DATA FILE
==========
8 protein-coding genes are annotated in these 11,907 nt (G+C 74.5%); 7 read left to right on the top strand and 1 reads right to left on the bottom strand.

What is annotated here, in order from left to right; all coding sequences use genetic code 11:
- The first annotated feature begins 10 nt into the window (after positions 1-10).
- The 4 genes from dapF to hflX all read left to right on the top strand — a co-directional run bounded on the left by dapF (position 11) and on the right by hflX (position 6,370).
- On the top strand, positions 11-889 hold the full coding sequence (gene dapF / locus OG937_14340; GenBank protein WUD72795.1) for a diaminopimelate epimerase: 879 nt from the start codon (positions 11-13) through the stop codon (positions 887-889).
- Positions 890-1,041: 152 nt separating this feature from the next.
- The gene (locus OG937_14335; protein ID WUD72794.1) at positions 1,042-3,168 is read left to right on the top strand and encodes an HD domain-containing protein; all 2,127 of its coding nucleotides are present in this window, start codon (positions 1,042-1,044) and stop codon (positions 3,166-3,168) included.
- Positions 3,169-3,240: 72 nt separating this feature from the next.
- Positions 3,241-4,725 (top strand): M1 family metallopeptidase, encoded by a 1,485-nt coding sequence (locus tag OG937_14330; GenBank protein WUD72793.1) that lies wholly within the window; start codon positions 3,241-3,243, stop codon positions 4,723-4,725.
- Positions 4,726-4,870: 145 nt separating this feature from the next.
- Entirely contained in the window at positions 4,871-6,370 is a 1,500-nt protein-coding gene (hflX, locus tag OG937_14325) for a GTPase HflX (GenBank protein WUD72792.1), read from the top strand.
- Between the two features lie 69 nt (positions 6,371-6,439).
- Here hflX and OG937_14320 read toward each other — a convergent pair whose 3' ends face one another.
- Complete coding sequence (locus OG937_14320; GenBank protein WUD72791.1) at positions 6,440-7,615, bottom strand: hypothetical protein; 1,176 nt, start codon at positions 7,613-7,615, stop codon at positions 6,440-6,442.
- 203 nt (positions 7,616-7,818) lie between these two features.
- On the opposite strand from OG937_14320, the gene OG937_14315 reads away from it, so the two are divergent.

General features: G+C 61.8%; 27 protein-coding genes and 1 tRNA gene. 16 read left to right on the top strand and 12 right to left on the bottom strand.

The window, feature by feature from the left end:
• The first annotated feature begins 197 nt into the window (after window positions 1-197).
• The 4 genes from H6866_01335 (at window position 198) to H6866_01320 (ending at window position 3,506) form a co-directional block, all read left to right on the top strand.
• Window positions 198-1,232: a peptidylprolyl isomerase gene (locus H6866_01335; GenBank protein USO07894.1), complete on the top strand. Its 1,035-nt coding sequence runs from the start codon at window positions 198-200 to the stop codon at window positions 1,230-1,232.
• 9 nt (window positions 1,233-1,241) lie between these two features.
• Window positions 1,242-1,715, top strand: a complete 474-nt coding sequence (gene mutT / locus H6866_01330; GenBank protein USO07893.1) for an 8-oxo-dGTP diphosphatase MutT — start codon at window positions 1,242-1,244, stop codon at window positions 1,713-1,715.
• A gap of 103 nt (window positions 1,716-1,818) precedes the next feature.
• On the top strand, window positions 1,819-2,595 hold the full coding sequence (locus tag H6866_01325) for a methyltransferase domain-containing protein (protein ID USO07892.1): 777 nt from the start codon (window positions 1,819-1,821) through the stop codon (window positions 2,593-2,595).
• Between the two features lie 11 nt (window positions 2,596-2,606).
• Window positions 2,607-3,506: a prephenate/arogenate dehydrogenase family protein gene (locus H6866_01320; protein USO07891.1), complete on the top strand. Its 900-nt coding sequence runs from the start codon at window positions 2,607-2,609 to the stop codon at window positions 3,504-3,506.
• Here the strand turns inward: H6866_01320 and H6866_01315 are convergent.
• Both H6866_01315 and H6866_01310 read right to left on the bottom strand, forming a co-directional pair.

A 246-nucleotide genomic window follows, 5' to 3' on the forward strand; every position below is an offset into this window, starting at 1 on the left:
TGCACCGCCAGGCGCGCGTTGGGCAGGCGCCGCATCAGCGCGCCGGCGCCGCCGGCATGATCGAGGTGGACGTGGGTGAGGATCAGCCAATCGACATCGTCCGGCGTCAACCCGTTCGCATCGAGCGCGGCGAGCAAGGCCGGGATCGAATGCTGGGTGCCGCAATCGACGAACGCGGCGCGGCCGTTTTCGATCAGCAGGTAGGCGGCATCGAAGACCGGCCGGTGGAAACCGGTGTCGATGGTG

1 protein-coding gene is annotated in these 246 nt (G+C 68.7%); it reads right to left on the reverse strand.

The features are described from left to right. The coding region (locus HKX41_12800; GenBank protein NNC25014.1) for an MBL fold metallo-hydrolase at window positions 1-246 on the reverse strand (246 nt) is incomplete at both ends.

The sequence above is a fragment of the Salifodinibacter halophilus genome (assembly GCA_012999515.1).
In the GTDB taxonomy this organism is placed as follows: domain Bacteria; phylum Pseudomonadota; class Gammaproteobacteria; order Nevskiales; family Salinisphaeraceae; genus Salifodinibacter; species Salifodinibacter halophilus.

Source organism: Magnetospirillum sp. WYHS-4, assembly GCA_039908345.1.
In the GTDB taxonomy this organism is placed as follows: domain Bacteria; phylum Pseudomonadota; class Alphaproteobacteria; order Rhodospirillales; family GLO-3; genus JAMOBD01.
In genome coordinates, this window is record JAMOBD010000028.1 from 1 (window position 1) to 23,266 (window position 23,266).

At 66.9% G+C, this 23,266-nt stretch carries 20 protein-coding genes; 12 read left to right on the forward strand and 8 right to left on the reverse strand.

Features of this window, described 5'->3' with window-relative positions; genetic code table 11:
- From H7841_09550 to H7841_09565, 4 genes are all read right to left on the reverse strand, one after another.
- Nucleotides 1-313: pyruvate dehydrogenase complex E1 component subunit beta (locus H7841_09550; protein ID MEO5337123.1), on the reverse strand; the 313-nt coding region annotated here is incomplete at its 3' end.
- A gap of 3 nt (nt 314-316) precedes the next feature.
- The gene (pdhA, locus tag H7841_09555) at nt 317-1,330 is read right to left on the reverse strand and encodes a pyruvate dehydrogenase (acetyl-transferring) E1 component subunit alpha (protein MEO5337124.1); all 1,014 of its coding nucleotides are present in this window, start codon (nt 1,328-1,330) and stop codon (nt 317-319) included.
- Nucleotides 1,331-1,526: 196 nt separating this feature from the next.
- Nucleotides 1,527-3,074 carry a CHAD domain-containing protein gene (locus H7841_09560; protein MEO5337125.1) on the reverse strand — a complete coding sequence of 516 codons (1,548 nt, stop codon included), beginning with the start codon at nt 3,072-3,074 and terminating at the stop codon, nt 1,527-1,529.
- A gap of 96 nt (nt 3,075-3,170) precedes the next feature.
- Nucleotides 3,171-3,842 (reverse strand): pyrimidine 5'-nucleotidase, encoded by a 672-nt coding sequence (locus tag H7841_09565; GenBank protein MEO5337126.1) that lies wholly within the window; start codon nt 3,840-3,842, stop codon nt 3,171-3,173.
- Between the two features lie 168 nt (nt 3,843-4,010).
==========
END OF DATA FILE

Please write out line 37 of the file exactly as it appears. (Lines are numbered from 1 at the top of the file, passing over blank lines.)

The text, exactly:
In the GTDB taxonomy this organism is placed as follows: domain Bacteria; phylum Pseudomonadota; class Alphaproteobacteria; order Rhodospirillales; family GLO-3; genus JAMOBD01.